The chief executive of development and construction group John Holland, Joe Barr, says there is a large oversupply of apartments in some areas of Australia but the rollout of billions of dollars of infrastructure will play a key role in managing that supply.
John Holland, acquired by the China Communications Construction Company in 2015, has won more than $8 billion in infrastructure projects in the past six months and has a stated aim to double revenue to $7.5 billion by 2021.
“I think in some areas there is massive oversupply [of apartments] and that is going to be problematic for values,” Mr Barr said. “Most of the economic commentary on that is fairly on the money.”
“You look at the amount and sustainability of the demand-supply equation in some areas and there are so many apartments. How do you differentiate yourself?”
Charter Keck Cramer has predicted there will be 25,500 apartment completions in Sydney this calendar year compared with 17,090 in Melbourne and 10,300 in Brisbane.
“[The market] has got to come off and I think most of the mainstream media have got the commentary going.”
Mr Barr warned that the constant rollout of apartments without proper infrastructure was dangerous.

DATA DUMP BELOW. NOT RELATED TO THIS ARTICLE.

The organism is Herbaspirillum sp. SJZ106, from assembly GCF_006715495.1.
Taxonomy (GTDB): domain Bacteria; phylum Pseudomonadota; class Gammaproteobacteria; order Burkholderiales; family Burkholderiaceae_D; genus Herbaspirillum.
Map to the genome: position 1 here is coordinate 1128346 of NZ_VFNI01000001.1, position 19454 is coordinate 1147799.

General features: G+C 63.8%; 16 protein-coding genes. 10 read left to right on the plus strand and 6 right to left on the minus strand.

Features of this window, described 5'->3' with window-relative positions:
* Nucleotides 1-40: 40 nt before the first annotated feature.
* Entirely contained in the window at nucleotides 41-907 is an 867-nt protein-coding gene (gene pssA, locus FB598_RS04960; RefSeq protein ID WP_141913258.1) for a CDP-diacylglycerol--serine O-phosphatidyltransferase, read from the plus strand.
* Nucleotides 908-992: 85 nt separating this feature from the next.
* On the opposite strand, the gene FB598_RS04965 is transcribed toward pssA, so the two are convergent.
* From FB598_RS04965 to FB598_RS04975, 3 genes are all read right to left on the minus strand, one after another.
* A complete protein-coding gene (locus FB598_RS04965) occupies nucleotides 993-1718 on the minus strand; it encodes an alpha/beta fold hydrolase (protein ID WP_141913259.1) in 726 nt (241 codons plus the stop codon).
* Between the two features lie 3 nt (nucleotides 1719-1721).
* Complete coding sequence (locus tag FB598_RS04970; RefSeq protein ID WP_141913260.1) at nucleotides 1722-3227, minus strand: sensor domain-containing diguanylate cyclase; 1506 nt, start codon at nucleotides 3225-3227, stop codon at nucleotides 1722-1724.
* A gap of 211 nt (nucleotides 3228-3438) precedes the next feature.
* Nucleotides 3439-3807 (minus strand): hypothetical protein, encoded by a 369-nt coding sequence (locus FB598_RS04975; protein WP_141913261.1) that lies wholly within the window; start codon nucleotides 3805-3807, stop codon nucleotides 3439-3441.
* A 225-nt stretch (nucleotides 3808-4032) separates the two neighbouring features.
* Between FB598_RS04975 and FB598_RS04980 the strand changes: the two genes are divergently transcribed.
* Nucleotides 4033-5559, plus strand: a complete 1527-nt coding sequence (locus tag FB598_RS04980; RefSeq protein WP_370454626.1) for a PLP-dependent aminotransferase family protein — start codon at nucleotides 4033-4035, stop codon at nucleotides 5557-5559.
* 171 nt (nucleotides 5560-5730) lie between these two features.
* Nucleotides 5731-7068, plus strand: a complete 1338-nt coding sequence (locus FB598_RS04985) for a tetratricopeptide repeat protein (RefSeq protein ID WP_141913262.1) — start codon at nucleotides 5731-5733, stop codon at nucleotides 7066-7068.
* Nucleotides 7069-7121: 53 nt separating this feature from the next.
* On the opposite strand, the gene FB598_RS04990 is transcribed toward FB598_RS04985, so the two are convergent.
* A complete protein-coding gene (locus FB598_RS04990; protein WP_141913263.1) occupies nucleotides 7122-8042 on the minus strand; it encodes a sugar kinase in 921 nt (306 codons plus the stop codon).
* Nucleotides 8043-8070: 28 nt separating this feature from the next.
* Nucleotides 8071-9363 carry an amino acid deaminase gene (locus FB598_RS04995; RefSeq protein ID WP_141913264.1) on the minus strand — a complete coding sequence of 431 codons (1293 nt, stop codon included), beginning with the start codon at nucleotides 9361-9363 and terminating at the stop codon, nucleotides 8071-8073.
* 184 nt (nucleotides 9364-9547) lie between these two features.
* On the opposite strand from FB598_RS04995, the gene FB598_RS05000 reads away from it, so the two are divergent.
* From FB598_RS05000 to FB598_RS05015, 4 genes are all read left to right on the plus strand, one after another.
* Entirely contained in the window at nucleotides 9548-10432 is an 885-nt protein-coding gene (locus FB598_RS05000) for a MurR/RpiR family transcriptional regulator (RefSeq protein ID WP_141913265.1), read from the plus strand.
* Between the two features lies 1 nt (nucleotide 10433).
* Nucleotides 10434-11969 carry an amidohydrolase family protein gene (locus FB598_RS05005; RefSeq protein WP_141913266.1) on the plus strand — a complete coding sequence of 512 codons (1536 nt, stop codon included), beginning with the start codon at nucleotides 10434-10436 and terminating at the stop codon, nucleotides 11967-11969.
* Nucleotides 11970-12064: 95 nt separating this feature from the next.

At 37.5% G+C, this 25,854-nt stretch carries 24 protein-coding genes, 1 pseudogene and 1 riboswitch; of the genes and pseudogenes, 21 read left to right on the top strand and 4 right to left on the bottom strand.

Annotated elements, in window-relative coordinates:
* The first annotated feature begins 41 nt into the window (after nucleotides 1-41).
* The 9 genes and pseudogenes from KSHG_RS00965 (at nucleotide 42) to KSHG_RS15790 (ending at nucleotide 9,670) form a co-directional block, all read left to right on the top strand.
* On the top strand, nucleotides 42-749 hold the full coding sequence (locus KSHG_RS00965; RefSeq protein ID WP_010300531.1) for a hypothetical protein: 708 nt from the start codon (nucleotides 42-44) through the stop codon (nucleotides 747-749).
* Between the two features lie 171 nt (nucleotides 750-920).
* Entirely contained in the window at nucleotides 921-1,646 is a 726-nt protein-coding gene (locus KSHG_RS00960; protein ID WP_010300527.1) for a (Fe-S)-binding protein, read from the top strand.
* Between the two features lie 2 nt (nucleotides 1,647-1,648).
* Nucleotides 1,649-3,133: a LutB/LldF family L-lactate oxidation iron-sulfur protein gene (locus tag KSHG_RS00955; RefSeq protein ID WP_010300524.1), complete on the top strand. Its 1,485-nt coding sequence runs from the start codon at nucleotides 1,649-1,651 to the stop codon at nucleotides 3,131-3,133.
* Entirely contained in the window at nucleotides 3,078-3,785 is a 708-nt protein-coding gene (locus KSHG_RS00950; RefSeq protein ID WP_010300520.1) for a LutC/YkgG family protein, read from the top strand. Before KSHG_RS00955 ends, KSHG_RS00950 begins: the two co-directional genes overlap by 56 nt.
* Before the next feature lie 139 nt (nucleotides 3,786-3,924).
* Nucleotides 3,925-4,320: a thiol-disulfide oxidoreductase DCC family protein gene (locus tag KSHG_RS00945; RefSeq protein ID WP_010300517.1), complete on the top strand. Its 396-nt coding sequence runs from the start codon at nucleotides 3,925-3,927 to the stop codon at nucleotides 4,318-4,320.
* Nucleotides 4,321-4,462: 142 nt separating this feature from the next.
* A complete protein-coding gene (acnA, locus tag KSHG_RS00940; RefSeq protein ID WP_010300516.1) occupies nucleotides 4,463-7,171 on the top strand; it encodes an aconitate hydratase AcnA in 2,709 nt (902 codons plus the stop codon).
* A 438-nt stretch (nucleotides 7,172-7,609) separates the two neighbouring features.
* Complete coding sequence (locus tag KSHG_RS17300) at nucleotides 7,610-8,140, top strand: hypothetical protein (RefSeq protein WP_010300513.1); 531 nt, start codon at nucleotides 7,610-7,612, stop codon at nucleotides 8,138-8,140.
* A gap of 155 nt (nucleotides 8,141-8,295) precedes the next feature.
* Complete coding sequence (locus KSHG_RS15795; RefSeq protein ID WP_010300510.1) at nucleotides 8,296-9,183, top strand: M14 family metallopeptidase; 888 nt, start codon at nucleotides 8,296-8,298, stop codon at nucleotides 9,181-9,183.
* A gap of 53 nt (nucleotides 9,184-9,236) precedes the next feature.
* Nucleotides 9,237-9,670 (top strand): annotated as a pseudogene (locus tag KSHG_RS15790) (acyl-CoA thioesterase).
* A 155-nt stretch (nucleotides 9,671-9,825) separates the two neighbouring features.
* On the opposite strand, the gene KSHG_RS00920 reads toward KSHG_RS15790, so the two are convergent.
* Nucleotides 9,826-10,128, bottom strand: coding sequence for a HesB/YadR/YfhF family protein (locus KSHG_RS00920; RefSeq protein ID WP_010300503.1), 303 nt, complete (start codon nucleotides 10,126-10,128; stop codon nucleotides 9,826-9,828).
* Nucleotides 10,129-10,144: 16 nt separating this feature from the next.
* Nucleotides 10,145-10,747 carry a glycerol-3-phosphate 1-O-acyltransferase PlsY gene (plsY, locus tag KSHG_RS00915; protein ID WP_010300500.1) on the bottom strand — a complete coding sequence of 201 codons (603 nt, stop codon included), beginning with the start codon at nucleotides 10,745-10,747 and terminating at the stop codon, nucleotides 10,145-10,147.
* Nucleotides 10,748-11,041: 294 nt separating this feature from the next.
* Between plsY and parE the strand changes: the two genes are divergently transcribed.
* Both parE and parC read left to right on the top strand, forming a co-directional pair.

“Apartments need to be integrated with public transport and a good community – you can’t create a void of just mass residential without the community,” he said.
“There still is a place for a better real estate option in terms of providing not only housing but community.”
Mr Barr, who has overseen the successful bids for Sydney’s Metro system and Melbourne’s Westgate tunnel, said there was plenty of capital around for transport infrastructure projects (especially with his Chinese owner which has a lot of patient capital), and that if done properly, it could enhance a city’s brand and help make the thousands of apartments going up more liveable.
“The Metro [in Sydney] is a game changer. It is a no brainer to take cars off the road and volumes of people into town. We want to make the most of this infrastructure boom – it is a huge opportunity to change the shape of cities.”
He noted that the Chinese parent company’s approach to developing thousands of apartments in China was to ensure there was plenty of infrastructure supporting new development.
“Our owners, who have a development company in China, they say ‘beautiful building wonderful life’. At their developments they put in aged care, healthcare among others.
“And you can’t just have efficient infrastructure – you have to make it a wow!”
Mr Barr said he was complimentary of different governments’ infrastructure rollout but said there needed to be faster procurement and tender processes and more trust between parties.
“The client wants certainty from its contractor and these projects are incredibly complex and there needs to be a level of trust.
“And that trust is borne by having a relationship that assumes the bounds of probity but also gives you confidence in outcomes.”
Mr Barr said the Chinese parent company was looking to make more contacts with governments as it continued to bid for major projects.
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